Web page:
Other favorites include of course Soul of My Saviour, Let All Mortal Flesh and Alleluia, Sing to Jesus.

    One which is making a comeback in Australia is "See Us Lord About Thine Altar" to the tune Drakes Broughton.

    There is another hymn I would like to see grow in popularity. "Lord Jesus in Your Eucharist" which is copyright 1985 from the Emmanuel Community. It was one of the communion hymns at WYD Sydney in 2008. My old parish has the music for it somewhere, but I don't have access to those materials any more.
  • G
    Posts: 1,397
    O Jesus Joy of Loving Hearts was recently requested by my Music Coordinator to be added to the repertoire of eucharistic hymns.

    What tune traditionally accompanies that text?

    Does anyone know a hymn tune, in 4, possibly attributable to Brahms, that begins:
    c : b a b c : a g g c : b a e g : f e e

    My Mother used to sing it at weddings. I think it may be contained in this collection.

    (Save the Liturgy, Save the World)
  • G
    Posts: 1,397
    I come across as nitpicky when I talk about the bad points of hymns, and I apologize for sounding censorious...
    On the other hand, someone really ought to be censoring, and I'm able to do it
    And I for one am grateful! Both from the pew and from the bench I have found myself scratching my head at a hymn text and wondering WTH?!??#?$?? far too often.
    It is patently obvious that when some hymnals were compiled no one, or at least no one with a well-formed Catholic POV was censoring.
    Thems as shoulda, didn't...

    (Save the Liturgy, Save the World)
  • hartleymartin
    Posts: 1,447
    The tune given is Jesu Dulcis Memoria. O Jesus Joy of Loving Hearts is a translation/paraphrase of this old Latin song attributed to St Bernard of Clairveux.
  • this is a great sounding very simple take on a verse one often hears the priest/pastor say before their sermon/homily https://youtu.be/yaCDNo8Pnk4?si=YAS4ePXWbCQuzKEO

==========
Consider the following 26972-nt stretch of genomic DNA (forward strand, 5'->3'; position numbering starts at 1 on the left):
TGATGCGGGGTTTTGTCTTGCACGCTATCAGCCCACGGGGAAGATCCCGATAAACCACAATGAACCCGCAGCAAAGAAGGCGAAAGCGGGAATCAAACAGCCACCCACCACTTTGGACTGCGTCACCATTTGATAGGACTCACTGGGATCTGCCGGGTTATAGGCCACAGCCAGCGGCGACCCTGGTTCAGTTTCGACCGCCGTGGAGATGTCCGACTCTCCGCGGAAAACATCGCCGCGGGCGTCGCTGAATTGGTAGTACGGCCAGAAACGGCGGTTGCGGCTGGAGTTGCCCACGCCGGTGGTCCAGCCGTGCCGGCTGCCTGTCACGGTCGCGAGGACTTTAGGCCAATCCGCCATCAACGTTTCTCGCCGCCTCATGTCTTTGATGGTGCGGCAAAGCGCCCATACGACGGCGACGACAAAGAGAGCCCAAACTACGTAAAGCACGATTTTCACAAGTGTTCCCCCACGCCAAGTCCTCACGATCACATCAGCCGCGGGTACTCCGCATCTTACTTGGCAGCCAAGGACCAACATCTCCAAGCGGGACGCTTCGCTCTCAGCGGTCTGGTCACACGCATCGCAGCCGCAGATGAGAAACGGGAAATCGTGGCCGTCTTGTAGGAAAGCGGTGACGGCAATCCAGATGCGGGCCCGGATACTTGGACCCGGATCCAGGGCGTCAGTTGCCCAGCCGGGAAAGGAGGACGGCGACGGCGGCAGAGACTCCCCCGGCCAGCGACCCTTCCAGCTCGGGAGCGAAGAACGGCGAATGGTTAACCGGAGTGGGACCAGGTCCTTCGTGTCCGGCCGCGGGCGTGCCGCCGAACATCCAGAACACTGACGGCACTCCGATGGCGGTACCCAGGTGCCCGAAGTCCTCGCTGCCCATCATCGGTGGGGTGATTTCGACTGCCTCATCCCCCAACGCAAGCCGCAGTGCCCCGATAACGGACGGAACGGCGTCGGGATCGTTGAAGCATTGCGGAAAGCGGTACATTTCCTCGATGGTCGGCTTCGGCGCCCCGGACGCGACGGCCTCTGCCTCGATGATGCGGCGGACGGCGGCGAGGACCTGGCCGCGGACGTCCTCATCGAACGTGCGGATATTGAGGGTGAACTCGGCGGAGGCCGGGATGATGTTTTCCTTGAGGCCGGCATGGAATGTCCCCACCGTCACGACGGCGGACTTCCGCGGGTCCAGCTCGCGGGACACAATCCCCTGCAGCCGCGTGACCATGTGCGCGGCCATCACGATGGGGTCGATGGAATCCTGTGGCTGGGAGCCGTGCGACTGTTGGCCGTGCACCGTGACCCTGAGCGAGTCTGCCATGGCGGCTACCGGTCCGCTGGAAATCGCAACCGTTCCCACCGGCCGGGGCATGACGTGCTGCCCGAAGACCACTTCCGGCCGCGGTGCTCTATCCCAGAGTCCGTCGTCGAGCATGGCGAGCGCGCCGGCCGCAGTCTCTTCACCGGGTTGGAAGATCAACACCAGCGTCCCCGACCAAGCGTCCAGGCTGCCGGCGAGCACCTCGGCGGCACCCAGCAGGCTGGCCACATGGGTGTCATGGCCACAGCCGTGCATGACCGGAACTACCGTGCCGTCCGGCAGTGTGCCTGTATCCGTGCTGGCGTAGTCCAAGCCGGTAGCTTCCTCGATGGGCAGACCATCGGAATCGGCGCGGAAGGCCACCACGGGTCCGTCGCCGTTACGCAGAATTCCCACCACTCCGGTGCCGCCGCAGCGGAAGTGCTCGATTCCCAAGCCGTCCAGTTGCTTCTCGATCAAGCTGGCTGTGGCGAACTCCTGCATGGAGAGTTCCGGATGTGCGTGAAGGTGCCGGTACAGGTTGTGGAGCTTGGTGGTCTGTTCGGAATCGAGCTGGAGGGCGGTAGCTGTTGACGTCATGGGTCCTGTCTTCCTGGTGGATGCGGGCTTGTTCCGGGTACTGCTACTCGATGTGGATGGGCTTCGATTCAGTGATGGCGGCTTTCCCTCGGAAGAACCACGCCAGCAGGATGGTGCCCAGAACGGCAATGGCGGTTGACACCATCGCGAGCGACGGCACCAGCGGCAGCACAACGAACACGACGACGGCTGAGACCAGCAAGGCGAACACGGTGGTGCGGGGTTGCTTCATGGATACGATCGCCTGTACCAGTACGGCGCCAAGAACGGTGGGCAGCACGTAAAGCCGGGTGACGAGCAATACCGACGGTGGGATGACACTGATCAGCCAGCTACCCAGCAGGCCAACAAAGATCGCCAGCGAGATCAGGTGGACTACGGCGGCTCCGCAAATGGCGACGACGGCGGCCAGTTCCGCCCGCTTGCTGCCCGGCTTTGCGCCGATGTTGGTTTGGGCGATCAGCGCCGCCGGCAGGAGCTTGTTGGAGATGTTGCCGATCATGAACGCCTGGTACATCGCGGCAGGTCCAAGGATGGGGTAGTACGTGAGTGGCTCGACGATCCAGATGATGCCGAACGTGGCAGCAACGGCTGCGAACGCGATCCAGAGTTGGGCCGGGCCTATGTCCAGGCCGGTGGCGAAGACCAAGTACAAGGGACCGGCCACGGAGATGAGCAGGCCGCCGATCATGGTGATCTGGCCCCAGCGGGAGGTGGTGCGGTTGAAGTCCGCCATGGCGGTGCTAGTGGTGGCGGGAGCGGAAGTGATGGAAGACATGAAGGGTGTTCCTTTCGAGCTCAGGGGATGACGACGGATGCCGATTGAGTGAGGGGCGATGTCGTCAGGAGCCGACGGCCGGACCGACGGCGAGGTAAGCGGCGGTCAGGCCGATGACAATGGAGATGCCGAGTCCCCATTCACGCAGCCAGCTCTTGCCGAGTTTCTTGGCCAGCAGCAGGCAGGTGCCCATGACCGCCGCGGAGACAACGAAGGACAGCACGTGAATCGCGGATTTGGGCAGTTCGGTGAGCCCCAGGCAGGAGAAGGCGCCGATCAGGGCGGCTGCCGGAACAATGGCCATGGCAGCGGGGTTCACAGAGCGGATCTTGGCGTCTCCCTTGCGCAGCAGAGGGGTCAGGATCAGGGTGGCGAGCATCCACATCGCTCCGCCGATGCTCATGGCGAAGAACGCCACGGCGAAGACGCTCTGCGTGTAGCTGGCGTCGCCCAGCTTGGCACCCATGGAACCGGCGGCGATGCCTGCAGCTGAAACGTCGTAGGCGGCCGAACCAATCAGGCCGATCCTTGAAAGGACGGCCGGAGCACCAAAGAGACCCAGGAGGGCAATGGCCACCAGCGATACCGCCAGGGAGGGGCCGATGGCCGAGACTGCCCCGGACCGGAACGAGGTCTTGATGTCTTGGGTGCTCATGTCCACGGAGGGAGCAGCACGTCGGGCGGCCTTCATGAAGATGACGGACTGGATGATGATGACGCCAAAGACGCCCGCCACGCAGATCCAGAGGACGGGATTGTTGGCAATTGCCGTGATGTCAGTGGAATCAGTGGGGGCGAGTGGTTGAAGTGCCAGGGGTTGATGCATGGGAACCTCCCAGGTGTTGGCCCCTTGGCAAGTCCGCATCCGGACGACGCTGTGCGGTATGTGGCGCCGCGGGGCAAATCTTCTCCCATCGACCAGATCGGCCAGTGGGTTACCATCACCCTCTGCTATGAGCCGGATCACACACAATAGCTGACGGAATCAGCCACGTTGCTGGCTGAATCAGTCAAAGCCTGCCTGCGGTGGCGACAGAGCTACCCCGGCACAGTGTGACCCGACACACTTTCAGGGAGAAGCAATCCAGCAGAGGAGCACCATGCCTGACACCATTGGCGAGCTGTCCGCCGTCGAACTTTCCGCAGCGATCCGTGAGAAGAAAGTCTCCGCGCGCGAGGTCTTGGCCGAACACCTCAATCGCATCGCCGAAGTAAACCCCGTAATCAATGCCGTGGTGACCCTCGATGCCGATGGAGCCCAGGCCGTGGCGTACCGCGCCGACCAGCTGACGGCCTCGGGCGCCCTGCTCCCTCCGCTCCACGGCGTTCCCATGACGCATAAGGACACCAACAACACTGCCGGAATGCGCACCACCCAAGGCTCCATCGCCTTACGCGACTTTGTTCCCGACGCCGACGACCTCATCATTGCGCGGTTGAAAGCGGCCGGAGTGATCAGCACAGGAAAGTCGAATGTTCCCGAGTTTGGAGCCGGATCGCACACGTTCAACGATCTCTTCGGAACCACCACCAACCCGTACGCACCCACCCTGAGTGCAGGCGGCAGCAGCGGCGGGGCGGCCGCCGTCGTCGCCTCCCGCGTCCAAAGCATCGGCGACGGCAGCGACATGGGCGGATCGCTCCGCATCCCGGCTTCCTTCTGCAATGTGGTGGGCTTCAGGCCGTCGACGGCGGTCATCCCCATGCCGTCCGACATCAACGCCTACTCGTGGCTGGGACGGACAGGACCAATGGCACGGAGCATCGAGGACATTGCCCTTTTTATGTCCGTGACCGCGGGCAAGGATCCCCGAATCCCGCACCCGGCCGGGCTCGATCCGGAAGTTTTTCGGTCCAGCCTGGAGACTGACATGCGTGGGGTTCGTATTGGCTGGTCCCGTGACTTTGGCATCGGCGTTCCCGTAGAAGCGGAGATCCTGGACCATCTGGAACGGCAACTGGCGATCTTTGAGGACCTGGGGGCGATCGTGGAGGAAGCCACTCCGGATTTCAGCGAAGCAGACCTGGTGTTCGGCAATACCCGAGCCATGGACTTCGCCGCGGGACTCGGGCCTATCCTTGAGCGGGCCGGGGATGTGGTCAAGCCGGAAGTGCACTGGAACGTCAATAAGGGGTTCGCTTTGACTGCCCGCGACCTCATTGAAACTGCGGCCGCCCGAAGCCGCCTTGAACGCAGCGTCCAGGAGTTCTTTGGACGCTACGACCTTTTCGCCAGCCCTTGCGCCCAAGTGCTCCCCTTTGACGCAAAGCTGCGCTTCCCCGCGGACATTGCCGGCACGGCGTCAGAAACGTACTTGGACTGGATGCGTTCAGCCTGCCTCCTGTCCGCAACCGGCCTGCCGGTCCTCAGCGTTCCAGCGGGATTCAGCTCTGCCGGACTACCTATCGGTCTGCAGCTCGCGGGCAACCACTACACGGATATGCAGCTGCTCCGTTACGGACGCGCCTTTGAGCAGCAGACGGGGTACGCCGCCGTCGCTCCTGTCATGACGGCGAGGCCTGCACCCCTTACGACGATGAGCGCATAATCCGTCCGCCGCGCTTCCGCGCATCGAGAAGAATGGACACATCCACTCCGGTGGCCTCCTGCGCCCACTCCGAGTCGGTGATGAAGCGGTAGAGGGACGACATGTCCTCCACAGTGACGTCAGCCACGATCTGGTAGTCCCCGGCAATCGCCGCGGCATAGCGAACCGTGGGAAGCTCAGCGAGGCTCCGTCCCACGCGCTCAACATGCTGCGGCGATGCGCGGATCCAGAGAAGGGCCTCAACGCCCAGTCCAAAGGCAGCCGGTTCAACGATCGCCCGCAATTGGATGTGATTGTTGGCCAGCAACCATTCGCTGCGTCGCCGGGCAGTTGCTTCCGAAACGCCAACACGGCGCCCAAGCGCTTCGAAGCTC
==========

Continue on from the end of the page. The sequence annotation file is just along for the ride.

• We sing the Orthodox (and Eastern rite) communion chant: Receive the Body of Christ. Taste the fountain of immortality.

    There are many musical settings which can/should be sung SATB. (Everyone loves the "Alaskan" version.) In between, a cantor sings the Communion Proper antiphon and verses from the appropriate Psalm. About the 13th time around singing "Receive the Body of Christ..." people might actually believe!

    In an Orthodox Divine Liturgy, the choir sings "Receive" over and over and over, without verses sandwiched in between. It is like osmosis. The last time is always an "Alleluia."

    We use the Ignatius Pew Missal. If the communion antiphon is short, we use that as the "refrain" with Psalm verses in between.
    Thanked by 1CharlesW
  • Sweet Sacrament Divine by Fr. Francis Stanfield, although this is at its finest during Adoration.
  • ...song attributed...
    Jesu dulcis memoria, long attributed to St Bernard of Clairaux, is now generally considered to be the work of an anonymous XII century English Cistercian.
    Thanked by 2tomjaw CHGiffen
  • tomjaw
    Posts: 2,715
    From HYMNS OF THE ROMAN LITURGY, by The Rev. JOSEPH CONNELLY, M.A. (by far the best work in English on the Roman Hymns.)
    It seems unlikely that St Bernard, who died in 1153, was the author since the earliest MSS are early thirteenth century and one perhaps of the end of the twelfth, so that the date of composition is probably 1170/80-1200; the hymns to St Victor and St Malachy are the only ones which can be positively ascribed to St Bernard; and the name of St Bernard is not found in the MSS until the fifteenth century.
    As the first and most reliable MSS are English and as the use of the poem spread from England, it is reasonable to conclude that it was written in England. The anonymous English writer was probably a Cistercian. Whoever he was, he was well versed in the Scriptures and their liturgical uses and applications, and acquainted with the writings of St Bernard and with his use ofthe Scriptures, especially ofthe Psalms and the sapiential books. These reasons suggest a Cistercian. [...]

    It is well worth reading the rest of the commentary on this hymn.